Reference 7 - only 30 % of woman reach orgasm through intercourse[edit]


I think reference 7 and its text - It is estimated that only 30 percent of women achieve orgasm through intercourse. In many women the position and stimulation of the clitoris during sexual intercourse is not conducive to orgasm and there is no way that intercourse alone can produce an orgasm ( ) is not serious and should be updated / deleted. A quick search with Google Scholar shows neither results in favor of this percentage or against it, so I'm tagging it with [unreliable source?]

Update: 09.06.12

Well, since noone can provide a good citation for this, I am deleting the text. — Preceding unsigned comment added by (talk) 14:25, 9 June 2012 (UTC)


does this recent device deserve a mention in the enumeration of types? — Preceding unsigned comment added by (talk) 21:23, 18 June 2012 (UTC)

G. Legman[edit]

In the article on G. Legman, he is credited with inventing the vibrating dildo, with a reference. Clearly he did not invent vibrating devices, but at some point the innovation of vibrating a dildo must of occurred. Does he deserve a mention here? — Preceding unsigned comment added by (talk) 21:25, 18 June 2012 (UTC)

Between 1835 and 1920[edit]

Between 1835 and 1920?, Gustav Zander also designed a device /.../

Correction/concretisation needed here. — Preceding unsigned comment added by Cabana (talkcontribs) 10:13, 12 January 2013 (UTC)

I think we need a separate article for personal/back/electric massagers as apposed to strictly for sex toy vibrators[edit]

Some facts to incorporate into this article article and a separate article on electric muscle massagers: 1. The terms vibrator (as used in this article) and electric massager, while technically referring to the same thing, in common usage refer to two different type of products. The word vibrator in common usage tends to refer only to a type of sex toy that vibrates for the purpose of sexual stimulation. The term electric massager tends to be usage more for devices sold as personal messagers or back massagers and ostensibly designed to be used primarily for electric massaging of muscles. Yes, many personal/back massagers also serves a duel purpose of sexual stimulation but that the purpose they are sold for. Electric messagers sold for muscle messaging can be found in drug stores and department stores where you don't find sex toy vibrators. 2. Since some electric massagers are not that suitable for sexual stimulation, I think a separate article is warranted for true muscle/back electric messagers. 3. Since many personal/back messagers do also work a sexual stimulator and in some cases are primarily used of that purpose despite being solved as muscle messagers, we should include a section on them in this article that summarize how they are also used for sexual stimulation though not sold that purpose. 4. Some sexual electric messagers are really manufactured primarily for sexual purposes but sold as "personal messagers" for legal reasons to avoid the restrictions or ban on sex toys in some jurisdictions. In the same token, some "personal messagers" really are intended primarily for muscle messaging even they can also provide sexual stimulation. 4. Personal messagers, since they are not sold as sex toys but rather medical/health devices, in many jurisdictions they do not have the same restrictions on sales placed on them such minimum age for purchase. Does anyone see any reasons why we shouldn't have a separate article on personal/back/muscle messagers, as distinct from vibrators as sex toys and if so why?. --Notcharliechaplin (talk) 12:28, 23 February 2013 (UTC)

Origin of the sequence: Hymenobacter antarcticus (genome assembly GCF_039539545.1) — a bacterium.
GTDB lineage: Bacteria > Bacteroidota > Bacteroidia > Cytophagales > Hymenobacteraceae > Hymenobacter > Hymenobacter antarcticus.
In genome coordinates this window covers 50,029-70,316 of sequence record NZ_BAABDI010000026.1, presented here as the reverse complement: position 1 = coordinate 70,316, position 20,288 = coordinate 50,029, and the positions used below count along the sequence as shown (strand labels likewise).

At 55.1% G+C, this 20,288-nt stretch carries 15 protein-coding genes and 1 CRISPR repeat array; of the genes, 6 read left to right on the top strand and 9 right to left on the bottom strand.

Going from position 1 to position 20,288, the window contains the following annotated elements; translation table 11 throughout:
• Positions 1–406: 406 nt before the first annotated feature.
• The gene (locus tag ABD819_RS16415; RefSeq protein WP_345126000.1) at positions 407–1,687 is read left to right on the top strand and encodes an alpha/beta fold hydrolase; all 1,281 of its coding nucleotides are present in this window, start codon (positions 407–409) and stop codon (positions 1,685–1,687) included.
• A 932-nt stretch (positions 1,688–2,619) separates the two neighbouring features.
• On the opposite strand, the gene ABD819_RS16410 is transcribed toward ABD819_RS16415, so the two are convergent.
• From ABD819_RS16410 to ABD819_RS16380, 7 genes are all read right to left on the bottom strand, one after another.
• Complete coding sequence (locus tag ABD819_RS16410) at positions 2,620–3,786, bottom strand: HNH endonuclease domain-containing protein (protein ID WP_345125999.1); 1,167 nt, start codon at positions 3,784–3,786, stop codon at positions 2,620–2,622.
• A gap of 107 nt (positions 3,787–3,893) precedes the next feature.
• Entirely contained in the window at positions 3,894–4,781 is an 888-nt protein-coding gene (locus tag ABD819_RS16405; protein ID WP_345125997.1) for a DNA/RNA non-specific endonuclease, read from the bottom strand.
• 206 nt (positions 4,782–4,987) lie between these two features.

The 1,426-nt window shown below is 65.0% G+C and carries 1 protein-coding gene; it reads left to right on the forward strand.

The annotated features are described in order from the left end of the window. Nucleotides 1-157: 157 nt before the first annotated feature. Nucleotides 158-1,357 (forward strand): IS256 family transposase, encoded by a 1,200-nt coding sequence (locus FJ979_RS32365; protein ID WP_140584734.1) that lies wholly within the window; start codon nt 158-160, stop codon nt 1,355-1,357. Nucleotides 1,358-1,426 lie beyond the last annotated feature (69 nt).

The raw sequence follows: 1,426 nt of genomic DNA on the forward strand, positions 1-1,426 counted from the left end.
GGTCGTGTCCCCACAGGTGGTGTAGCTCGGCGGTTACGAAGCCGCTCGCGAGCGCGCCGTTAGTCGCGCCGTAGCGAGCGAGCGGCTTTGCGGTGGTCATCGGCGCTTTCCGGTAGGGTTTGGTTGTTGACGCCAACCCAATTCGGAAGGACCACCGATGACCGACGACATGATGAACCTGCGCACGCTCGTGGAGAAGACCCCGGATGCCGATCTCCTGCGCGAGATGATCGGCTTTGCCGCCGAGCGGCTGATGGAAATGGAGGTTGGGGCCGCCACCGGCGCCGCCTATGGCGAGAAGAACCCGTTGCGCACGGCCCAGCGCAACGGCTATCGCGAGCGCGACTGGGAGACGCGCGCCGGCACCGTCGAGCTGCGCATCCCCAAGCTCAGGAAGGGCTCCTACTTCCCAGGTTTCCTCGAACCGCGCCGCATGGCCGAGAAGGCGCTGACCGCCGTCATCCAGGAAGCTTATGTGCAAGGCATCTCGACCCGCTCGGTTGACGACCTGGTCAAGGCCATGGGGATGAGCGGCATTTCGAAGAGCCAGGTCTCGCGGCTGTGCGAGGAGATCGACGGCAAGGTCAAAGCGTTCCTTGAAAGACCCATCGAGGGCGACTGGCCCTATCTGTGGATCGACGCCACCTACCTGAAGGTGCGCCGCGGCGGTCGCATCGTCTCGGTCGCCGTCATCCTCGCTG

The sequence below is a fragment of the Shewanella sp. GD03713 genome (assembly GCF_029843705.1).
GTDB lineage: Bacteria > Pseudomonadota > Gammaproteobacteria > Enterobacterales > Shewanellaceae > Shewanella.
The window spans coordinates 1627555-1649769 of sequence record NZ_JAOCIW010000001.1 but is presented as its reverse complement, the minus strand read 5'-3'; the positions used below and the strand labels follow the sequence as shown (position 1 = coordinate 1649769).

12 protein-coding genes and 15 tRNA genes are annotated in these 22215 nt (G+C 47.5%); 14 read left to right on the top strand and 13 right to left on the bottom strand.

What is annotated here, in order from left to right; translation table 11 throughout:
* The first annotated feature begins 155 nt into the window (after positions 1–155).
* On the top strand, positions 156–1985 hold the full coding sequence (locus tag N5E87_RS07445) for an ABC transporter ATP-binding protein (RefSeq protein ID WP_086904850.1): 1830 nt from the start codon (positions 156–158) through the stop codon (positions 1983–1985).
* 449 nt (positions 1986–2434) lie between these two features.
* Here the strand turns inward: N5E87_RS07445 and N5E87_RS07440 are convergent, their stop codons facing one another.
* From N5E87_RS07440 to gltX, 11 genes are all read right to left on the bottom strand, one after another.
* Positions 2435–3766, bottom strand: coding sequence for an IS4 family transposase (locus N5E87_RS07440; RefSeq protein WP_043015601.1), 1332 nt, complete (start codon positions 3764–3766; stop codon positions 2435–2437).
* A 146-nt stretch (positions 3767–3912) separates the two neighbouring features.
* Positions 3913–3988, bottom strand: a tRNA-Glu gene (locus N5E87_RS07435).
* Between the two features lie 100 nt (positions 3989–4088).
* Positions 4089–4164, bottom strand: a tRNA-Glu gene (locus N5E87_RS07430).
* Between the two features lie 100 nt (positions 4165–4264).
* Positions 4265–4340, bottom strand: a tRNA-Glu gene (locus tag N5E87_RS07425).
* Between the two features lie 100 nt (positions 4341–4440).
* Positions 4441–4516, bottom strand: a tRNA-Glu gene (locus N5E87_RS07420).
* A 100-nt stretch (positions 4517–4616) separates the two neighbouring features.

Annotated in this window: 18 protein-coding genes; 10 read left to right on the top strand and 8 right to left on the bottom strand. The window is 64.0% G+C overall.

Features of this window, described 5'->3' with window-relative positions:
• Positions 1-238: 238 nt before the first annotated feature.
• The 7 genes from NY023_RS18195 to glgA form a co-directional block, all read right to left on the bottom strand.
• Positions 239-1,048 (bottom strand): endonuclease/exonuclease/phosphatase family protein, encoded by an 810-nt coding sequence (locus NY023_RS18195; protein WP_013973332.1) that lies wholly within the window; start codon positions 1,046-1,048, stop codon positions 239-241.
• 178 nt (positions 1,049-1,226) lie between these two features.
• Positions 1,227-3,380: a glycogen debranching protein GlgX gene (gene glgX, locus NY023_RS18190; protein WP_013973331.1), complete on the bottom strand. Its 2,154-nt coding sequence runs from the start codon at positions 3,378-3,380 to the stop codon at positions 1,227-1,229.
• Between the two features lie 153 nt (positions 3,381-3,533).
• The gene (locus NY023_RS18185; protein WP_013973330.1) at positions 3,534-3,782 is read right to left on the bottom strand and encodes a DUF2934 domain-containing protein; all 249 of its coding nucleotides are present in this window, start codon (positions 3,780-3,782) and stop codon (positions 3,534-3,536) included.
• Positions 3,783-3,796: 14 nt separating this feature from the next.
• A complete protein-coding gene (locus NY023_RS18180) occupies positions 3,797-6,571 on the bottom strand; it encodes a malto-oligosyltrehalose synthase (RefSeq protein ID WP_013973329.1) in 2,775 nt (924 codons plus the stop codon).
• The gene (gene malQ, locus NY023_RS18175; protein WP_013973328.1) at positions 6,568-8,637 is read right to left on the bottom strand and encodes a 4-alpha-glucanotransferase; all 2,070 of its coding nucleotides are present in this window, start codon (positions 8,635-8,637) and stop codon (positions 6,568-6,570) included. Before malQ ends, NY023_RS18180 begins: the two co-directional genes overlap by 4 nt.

Though its a complicated issue, but I agree that some really are designed for muscle massage, and there ought to be an article for that. Sometimes "personal massagers" really are intended to be sex toys and are sold without being explicitly labeled as such so it can be sold in drug stores, etc, and yet ones designed for muscle massage really are sold and bought for that purpose also, and this article seems to deny or downplay their existence, for example implying that vibrating back massagers are just clitoral vibrators in disguise and no one actually uses them for muscle massage, I don't think that's accurate. I think vibrating massagers actually intended primarily for nongenital massage should have their own article. Of course it would probably link here in the "see also" part and would probably need to bring up the fact that pretty much anything that vibrates will be subject to some degree of off-label use as a sex toy. — Preceding unsigned comment added by (talk) 03:17, 11 March 2014 (UTC)